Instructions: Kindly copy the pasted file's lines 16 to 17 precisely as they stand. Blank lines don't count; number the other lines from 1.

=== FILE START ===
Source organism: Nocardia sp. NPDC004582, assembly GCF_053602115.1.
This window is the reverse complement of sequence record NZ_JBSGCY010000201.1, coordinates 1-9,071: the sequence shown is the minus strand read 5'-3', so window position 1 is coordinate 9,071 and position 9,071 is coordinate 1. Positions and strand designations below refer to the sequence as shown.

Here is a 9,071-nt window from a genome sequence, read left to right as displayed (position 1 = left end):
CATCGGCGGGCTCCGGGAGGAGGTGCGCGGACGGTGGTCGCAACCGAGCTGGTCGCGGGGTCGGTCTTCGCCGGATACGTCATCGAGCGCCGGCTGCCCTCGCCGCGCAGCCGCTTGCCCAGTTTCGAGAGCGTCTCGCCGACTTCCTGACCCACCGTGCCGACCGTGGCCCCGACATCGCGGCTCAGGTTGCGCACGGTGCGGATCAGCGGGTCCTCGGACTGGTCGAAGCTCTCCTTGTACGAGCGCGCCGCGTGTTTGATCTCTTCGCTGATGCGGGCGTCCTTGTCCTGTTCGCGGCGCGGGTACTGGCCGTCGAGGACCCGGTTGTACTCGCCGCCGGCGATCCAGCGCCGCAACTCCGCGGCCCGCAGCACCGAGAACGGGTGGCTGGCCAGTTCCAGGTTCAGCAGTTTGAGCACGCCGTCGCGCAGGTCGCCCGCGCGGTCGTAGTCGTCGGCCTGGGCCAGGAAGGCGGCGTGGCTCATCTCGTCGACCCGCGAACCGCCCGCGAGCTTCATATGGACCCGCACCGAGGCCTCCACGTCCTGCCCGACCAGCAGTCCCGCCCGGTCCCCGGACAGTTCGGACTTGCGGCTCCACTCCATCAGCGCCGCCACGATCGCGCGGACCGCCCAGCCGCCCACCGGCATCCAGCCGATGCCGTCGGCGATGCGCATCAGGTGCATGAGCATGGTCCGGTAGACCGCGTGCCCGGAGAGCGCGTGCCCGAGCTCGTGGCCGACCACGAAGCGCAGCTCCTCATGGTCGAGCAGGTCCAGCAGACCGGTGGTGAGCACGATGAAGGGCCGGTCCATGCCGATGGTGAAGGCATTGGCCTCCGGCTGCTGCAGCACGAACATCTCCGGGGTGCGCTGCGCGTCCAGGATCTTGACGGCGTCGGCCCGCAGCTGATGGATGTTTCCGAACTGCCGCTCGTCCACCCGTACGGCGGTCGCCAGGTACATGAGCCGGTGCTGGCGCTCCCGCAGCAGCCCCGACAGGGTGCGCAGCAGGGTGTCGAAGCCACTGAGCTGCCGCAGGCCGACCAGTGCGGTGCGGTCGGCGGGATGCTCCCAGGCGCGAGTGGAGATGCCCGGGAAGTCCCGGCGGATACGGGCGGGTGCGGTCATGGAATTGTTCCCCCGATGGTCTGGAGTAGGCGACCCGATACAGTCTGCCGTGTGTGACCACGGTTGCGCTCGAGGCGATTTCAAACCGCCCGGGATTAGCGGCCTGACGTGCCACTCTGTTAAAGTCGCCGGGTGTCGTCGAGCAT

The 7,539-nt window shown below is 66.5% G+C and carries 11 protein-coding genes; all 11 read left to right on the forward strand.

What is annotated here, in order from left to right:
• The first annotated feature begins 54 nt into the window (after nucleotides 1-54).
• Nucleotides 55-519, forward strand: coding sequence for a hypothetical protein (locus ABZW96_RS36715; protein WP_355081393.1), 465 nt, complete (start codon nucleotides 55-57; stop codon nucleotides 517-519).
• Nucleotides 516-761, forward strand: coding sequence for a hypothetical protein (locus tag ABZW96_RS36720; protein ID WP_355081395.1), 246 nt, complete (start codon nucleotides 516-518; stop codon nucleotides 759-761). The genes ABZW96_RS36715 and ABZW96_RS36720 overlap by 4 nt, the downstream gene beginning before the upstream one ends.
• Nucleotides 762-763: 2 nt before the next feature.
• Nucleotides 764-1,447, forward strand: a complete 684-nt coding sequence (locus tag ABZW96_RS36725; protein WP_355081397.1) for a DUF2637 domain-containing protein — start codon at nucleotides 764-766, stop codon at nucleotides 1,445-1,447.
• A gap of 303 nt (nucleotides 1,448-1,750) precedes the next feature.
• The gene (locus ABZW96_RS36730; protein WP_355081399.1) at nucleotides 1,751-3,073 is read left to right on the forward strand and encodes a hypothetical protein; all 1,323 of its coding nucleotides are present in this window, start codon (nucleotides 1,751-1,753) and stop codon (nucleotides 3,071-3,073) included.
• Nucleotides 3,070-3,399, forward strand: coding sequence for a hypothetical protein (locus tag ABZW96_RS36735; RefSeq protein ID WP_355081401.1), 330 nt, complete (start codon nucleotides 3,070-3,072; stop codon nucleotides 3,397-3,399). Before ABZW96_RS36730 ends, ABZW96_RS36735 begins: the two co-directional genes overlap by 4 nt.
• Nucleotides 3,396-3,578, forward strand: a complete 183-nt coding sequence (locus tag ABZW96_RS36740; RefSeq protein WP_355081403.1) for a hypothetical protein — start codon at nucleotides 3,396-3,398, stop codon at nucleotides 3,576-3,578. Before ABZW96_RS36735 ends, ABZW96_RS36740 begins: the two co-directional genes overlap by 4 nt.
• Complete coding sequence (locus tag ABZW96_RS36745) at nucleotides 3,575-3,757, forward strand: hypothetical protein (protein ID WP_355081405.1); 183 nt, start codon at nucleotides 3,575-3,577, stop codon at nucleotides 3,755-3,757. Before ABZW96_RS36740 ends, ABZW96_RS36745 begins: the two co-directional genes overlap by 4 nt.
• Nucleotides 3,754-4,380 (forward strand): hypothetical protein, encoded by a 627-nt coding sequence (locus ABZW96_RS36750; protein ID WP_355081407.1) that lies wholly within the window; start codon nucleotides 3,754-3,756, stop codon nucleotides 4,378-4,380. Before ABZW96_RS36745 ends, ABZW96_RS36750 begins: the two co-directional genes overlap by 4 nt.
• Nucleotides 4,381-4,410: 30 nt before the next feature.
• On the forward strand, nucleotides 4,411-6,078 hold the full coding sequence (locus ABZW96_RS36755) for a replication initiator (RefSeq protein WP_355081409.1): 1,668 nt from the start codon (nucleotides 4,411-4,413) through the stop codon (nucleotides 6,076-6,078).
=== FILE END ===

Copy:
• Complete coding sequence (locus tag ABZW96_RS36745) at nucleotides 3,575-3,757, forward strand: hypothetical protein (protein ID WP_355081405.1); 183 nt, start codon at nucleotides 3,575-3,577, stop codon at nucleotides 3,755-3,757. Before ABZW96_RS36740 ends, ABZW96_RS36745 begins: the two co-directional genes overlap by 4 nt.
• Nucleotides 3,754-4,380 (forward strand): hypothetical protein, encoded by a 627-nt coding sequence (locus ABZW96_RS36750; protein ID WP_355081407.1) that lies wholly within the window; start codon nucleotides 3,754-3,756, stop codon nucleotides 4,378-4,380. Before ABZW96_RS36745 ends, ABZW96_RS36750 begins: the two co-directional genes overlap by 4 nt.